Purchase prices have risen faster than income. The median price paid by first home buyers in the years from 2008 to 2014 was $387,000, which was almost $100,000 higher than the median price paid between 2001 and 2007. The median deposit rose by around $28,000 to close to $70,000 over the same period.

The debt servicing ratio rose from 20 per cent in the period from 2001 to 2007 to 26 per cent in the period 2008 to 2014.

Despite all this, households that became indebted first home buyers after 2007 appear to be paying down their mortgages and reducing their debt-to-income ratios at the same rate, or slightly faster, than households that took on mortgages before 2007.

Rates of amortisation are higher than those associated with required repayments.

Not only that, but the share of first home buyers that reported being either moderately or totally satisfied with their financial situation in the 2008 to 2014 period increased from 57 to 66 per cent, a higher increase than for other groups of indebted owner-occupiers and renters.

First home buyers in the 2008 to 2014 period are less likely to have ever reported being behind schedule on their loans or asking for financial help than the previous cohort.

“On balance, post-crisis first home buyers are more financially secure than their pre-crisis cohort, despite higher levels of debt. Although they are having to save more of their income for a deposit and are facing a higher debt servicing burden, we do not find evidence that first home buyers have taken on too much debt or more at-risk,” the report says.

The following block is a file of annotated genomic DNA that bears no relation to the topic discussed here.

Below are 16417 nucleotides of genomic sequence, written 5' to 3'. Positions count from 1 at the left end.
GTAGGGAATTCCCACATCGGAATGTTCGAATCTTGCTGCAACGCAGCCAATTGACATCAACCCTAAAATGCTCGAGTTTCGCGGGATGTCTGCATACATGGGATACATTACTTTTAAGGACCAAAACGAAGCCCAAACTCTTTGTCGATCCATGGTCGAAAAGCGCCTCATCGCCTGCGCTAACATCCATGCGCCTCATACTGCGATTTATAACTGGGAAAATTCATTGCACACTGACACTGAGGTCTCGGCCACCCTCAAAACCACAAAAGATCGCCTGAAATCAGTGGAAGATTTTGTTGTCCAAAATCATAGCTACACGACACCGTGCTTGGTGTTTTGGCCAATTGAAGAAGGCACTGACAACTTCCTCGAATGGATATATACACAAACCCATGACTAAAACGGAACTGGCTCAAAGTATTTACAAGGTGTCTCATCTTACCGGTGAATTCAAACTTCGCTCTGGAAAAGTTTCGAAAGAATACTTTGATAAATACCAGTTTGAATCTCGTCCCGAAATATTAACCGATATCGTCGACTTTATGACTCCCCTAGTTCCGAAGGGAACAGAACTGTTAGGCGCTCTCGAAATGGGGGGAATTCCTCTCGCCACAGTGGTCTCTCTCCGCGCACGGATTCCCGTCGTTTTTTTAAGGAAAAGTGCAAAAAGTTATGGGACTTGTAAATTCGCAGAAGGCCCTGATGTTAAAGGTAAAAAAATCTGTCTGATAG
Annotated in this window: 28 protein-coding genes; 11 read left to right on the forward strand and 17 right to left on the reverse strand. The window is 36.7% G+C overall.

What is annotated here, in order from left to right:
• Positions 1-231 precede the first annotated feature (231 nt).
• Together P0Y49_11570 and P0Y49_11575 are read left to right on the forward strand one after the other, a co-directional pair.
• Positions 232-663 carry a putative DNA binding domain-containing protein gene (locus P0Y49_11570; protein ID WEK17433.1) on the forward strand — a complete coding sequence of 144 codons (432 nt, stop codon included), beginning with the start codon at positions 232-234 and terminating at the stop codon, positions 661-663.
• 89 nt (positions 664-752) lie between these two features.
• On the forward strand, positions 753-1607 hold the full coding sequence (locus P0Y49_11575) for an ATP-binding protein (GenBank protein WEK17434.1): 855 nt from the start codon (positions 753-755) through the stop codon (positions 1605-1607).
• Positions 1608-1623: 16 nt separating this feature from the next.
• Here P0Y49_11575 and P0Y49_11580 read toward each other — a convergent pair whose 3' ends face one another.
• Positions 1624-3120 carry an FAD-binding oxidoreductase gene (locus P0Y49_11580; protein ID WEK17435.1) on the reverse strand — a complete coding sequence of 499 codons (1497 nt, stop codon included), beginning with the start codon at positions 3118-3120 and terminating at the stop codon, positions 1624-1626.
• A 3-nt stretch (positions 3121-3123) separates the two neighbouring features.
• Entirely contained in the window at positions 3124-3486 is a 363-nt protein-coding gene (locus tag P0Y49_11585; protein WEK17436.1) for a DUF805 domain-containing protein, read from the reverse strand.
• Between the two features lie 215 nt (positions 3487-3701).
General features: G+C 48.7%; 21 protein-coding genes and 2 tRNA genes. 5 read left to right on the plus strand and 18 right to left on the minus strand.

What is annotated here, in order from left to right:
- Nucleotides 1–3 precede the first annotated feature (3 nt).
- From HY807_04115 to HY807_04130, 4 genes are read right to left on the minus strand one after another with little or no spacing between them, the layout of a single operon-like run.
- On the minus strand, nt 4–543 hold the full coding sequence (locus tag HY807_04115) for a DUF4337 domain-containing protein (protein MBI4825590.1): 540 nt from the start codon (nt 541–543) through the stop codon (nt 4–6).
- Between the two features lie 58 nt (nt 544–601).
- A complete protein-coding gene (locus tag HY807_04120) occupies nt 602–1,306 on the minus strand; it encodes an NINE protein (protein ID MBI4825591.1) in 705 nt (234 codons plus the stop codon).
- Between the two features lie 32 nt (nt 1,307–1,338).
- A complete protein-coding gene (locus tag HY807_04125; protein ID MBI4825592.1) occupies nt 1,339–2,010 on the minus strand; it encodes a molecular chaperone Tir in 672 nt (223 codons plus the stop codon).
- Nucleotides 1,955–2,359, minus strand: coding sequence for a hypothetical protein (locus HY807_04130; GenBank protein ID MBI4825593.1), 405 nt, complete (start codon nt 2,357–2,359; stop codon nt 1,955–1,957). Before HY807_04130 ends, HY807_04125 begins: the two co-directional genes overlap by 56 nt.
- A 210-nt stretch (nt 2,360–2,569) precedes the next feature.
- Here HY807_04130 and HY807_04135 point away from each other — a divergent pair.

A plausible explanation for this is that those first home byerss who are able to save enough to meet higher deposit requirements imposed by higher house prices are also less likely to experience subsequent financial difficulties after taking on a loan.

Higher deposit requirements are serving to restrict first home buying to more financially stable households. This is a de facto tightening of credit standards.

A factor that potentially confounds the findings is the small but growing share of first home buyers that receive financial assistance from family and friends. It is possible that first home buyers who receive help to meet the deposit requirement have less financial discipline than first home buyers who have saved the entire sum independently.

Around 23 per cent of households that received help with their loan received additional assistance in the years following their initial purchase, compared with 11 per cent for independent first home buyers.

The report says: “In one respect this is unsurprising. Parents willing and able to help their children are likely to continue doing so. It doesn’t necessarily follow that these households are more likely to default.

“However, first home buyers who received help are more likely to experience cashflow problems in the form of not being able to pay their utility bills or met their mortgage repayments due to a shortage of money.”